A Little Attitude Adjustment … can go a long way.

[Yoga Bhavana: Part 2]

Read Part 1 Here …

What can a little attitude adjustment do? I suppose we all know the answer to that question. Attitude is everything, right? …

I remember seeing a perfect example of that years ago on Seinfeld. For the benefit of my non-North American readers, Seinfeld was a popular American television series throughout the 1990s, that sort of cynical, sarcastic humour that Americans seem to love so much.


On the show there was a particular character named George. George was a neurotic, humorously annoying character. Being a bit of a scheming, manoeuvring sort of fellow, everything George did invariably turned out bad for him.

But one episode George had an epiphany – a profound revelation. He thought to himself,  “If everything I do always goes wrong, then it stands to reason that if I just do the opposite of what I would normally do, then everything should go right!”

And so he set out on his attitude adjustment experiment.  Before reacting to any situation, he would stop and ask himself, “What is the exact opposite that I would normally do here? What is the exact opposite that I would normally say?”

Instead of pushing down an old lady to grab the last free seat on the bus (which, yes, George would normally do), he would step aside and offered her the seat.  Instead of cursing if someone in the seat next to him spilled their drink on his pants, he would smile and politely say “oh well, accidents happen, don’t they?”

Thus he went on doing and saying the exact opposite from his normal, negative urges.

And all of a sudden, beautiful women started giving him their phone numbers. Great new job offers started pouring in. Everybody he met wanted to be his friend.  All of a sudden, as if the earth had suddenly reversed its direction, everything started coming up roses for unlucky George.

Of course this was just a piece of pop-cultural comedy, but the message behind the entertainment was surprisingly enlightened. It reflected a universal truth that even self-absorbed George (or the programme’s writers) somehow tapped in to – the truth that we are not just being affected by events around us, but we actually significantly AFFECT those events and their outcomes.

Like George, most of the time we are our own worst enemy, and any pain, aggravation or stress we’re experiencing is simply coming from our own actions and reactions toward everything. Just like George, by changing our actions and reactions to everything, we can, and WILL change the results.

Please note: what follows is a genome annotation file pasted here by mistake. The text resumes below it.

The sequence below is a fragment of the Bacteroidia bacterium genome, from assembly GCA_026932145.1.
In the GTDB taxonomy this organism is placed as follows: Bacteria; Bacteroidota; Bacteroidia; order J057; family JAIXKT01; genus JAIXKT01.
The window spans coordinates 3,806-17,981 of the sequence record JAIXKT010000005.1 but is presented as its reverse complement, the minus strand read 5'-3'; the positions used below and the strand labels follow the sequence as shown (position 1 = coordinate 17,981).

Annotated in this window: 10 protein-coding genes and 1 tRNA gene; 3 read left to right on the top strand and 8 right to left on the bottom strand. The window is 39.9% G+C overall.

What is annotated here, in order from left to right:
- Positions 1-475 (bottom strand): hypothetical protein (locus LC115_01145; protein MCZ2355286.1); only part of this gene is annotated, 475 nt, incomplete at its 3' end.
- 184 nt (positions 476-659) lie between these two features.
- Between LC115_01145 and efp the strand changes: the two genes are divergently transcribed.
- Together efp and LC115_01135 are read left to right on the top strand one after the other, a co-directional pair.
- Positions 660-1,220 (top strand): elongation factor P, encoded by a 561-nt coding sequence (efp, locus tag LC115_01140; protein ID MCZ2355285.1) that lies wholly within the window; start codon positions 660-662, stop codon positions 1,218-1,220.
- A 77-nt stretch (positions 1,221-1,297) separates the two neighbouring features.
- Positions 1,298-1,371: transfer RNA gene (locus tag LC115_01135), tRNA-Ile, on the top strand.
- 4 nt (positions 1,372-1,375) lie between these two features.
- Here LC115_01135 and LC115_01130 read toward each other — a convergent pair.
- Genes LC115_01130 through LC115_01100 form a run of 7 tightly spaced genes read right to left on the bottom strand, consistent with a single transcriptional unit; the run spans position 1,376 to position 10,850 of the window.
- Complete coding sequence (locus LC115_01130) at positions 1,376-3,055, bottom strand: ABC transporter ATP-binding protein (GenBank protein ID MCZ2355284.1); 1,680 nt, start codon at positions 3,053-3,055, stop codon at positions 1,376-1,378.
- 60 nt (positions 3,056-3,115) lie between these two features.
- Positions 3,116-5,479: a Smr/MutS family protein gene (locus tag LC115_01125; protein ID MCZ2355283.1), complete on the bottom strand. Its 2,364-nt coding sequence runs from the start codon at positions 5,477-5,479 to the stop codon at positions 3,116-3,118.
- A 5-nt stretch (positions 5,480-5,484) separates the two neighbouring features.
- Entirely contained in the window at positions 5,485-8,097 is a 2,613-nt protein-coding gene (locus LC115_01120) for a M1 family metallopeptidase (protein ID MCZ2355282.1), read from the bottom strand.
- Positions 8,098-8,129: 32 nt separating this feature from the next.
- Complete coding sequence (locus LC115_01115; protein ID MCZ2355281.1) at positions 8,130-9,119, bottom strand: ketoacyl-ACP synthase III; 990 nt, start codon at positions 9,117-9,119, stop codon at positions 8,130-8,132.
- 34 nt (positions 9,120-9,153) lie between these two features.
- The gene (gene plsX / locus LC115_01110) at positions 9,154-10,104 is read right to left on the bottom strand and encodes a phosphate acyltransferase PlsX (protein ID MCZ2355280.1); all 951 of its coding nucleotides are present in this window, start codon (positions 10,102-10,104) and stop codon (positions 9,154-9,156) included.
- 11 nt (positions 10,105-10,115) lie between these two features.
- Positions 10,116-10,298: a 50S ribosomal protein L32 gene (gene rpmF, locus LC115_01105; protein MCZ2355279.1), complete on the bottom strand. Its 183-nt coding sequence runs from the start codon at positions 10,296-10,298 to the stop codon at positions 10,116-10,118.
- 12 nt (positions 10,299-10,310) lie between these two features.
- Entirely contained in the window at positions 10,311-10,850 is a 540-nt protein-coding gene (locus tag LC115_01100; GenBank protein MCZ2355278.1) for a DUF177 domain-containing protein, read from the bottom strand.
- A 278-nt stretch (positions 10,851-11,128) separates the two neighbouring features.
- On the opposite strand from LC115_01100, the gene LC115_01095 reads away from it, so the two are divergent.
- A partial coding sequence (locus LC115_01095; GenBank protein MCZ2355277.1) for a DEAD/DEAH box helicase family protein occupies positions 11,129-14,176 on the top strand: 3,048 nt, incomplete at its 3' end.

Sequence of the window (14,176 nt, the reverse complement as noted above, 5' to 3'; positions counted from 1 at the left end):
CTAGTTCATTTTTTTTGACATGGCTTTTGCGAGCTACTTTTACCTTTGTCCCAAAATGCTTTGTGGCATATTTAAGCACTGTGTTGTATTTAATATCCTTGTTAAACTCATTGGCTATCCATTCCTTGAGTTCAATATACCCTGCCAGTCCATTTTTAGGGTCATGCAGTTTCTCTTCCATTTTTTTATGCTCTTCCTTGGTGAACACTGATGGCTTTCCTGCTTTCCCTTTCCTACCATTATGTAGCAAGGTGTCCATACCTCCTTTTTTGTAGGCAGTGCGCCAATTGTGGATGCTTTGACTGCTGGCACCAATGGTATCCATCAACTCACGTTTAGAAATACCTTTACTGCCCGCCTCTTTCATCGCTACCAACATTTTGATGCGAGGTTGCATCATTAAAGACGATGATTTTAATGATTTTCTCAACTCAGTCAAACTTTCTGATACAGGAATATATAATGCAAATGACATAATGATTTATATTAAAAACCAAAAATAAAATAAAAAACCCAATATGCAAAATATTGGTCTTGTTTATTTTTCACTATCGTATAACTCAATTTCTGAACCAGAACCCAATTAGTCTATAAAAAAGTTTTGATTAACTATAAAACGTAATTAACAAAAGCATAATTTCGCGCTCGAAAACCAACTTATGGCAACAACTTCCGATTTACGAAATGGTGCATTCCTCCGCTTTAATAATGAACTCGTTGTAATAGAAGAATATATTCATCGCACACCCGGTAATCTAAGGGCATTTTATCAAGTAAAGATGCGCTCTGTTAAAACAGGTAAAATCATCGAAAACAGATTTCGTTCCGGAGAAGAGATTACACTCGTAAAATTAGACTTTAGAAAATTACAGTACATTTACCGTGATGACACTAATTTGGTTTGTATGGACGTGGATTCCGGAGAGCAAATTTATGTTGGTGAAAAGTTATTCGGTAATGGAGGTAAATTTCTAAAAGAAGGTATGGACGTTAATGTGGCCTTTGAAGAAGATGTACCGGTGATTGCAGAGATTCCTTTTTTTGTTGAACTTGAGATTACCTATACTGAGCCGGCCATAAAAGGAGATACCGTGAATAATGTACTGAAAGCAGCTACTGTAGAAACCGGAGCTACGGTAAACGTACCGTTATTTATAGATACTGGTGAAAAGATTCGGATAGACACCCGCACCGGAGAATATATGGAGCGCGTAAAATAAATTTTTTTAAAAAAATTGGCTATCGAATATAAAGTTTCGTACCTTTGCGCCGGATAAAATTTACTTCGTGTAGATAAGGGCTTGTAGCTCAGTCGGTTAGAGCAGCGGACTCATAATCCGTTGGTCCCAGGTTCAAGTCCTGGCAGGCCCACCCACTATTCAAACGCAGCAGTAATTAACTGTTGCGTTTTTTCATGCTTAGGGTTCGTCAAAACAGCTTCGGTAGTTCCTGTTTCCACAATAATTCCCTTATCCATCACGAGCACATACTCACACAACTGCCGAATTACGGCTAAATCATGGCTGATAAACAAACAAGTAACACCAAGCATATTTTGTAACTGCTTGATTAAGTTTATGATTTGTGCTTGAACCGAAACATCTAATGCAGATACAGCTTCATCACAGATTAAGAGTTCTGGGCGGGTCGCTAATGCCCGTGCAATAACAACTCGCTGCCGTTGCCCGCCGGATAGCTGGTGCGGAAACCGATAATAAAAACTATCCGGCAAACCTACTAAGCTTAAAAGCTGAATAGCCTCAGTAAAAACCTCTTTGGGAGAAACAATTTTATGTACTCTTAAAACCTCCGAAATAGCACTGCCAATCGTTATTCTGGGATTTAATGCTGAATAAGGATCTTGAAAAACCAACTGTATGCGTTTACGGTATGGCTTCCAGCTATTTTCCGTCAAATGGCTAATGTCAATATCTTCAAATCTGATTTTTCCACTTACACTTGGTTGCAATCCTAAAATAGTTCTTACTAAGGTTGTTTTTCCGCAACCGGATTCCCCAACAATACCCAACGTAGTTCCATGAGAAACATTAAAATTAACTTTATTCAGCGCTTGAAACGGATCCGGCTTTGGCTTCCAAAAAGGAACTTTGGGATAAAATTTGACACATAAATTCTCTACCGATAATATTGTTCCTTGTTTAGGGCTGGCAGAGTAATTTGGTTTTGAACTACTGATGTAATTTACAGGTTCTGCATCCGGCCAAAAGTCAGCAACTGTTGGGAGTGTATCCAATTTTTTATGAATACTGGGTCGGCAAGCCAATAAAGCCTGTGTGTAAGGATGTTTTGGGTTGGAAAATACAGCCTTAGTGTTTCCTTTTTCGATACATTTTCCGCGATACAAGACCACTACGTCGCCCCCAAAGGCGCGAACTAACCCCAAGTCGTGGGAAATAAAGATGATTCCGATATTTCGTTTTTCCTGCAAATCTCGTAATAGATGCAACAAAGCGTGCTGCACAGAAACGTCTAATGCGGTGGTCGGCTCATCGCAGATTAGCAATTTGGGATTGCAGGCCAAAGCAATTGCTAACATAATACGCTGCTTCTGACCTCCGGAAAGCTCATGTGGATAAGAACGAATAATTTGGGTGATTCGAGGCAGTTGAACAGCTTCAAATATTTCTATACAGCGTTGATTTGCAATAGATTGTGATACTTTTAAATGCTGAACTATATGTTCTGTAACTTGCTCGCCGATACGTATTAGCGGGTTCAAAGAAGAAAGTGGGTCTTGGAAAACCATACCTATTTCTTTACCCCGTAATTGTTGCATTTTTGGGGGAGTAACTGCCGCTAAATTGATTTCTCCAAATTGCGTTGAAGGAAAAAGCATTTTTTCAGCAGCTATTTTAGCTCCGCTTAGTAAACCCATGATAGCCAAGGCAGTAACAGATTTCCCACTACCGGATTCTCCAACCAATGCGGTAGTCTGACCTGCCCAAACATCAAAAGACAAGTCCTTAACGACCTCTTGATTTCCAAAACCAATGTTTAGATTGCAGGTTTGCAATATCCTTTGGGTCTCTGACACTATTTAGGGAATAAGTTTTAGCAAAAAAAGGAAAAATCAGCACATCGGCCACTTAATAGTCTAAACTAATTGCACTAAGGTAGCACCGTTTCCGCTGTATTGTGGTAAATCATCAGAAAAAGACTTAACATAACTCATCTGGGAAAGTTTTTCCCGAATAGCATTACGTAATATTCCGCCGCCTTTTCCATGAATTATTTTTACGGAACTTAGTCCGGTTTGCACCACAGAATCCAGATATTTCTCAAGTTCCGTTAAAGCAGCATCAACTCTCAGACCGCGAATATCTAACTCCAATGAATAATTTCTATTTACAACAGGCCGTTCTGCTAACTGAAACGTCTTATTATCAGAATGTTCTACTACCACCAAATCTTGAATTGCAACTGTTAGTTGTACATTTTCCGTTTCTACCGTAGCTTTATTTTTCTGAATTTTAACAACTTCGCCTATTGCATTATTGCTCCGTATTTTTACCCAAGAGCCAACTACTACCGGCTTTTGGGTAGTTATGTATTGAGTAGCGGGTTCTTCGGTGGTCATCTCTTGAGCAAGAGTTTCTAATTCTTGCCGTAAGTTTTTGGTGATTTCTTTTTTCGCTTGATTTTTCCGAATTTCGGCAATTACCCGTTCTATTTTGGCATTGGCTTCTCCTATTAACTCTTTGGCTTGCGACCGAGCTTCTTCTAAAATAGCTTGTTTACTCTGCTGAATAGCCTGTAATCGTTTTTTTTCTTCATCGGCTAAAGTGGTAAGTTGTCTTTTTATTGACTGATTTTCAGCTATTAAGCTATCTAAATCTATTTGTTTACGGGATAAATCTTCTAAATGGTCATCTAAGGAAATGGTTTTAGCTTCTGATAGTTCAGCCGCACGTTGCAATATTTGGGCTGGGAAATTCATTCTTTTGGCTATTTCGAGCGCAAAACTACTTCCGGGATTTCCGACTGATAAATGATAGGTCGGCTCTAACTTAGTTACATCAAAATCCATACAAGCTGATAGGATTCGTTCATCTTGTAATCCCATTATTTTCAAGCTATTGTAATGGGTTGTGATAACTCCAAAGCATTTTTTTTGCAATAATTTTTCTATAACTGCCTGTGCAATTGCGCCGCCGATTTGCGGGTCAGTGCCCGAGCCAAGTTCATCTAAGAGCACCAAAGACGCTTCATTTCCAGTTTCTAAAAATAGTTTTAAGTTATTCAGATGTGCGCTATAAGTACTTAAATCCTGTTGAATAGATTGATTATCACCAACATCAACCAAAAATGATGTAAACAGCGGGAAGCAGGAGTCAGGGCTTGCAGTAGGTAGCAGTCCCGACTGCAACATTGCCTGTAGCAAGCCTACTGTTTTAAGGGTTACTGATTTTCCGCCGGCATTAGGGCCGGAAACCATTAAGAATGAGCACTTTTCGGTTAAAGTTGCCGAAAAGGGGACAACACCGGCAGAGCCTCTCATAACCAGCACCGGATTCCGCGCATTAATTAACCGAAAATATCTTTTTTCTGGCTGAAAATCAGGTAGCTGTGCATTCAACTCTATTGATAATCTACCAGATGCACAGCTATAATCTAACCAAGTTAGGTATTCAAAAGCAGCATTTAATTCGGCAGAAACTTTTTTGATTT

In yoga, we have a term for this. It’s called Pratipaksha Bhavana, which refers to a conscious effort to immediately, by an act of will, replace any negative or lower thought as soon as it arises, with an opposite, more virtuous and positive one.

Maybe that simple attitude adjustment sounds like a bit of flakey “wishful thinking” sort of stuff, but what we’re doing here is actually very scientific.

Perhaps you might think that everything you say and do results from a process of lucid, rational thought? Sorry, but it just ain’t true. Pretty much all of our daily actions and words are actually just unconscious reactions, things that just “come out of us” as a result of a lifetime of conditioning, with very little conscious thought ever entering the picture.

What we’re doing with the practice of Pratipaksha Bhavana is creating a Stimulus-Response Gap … a short pause between the “taking in” of an external situation, and our reacting to it  … a brief moment to stop and consciously formulate our actions and words instead of letting the autopilot “auto response mechanism” decide what comes out of us.

We are taking control of our thoughts and actions, making them positive, beneficial ones, instead of just letting ourselves “mindlessly react.”

Creating conscious actions, instead of unconscious reactions!

The more we do this the more we re-condition our behaviour and reformulate that set of reactions that used to get us into so much hot water in the past.

By consciously thinking before we speak or act, over time we are able to shorten that stimulus-response gap to the point where we’ve re-trained our subconscious to spontaneously act and re-act in a more positive, evolutionary way to everything.

And guess what? We naturally produce less stressful results for ourselves.

Doesn’t that make perfect sense?

But even if you don’t care about the science behind it all, it still works. The Power is, as they say, IN THE PRACTICE.

So the next time you feel the urge to knock down an old lady for that last free seat on the bus, just take a moment and see if a little attitude adjustment might help you to find a more enlightened approach to the situation. You’ll be doing yourself a big favour in the long run, and my grandma will thank you for it too.

Continue to part 3, click here to read about balanced living now …

If you missed part 1, click here to read about yoga bhavana now …

About the Author:

Yogacharya is the director of International Yogalayam, and Editor of The Yoga News

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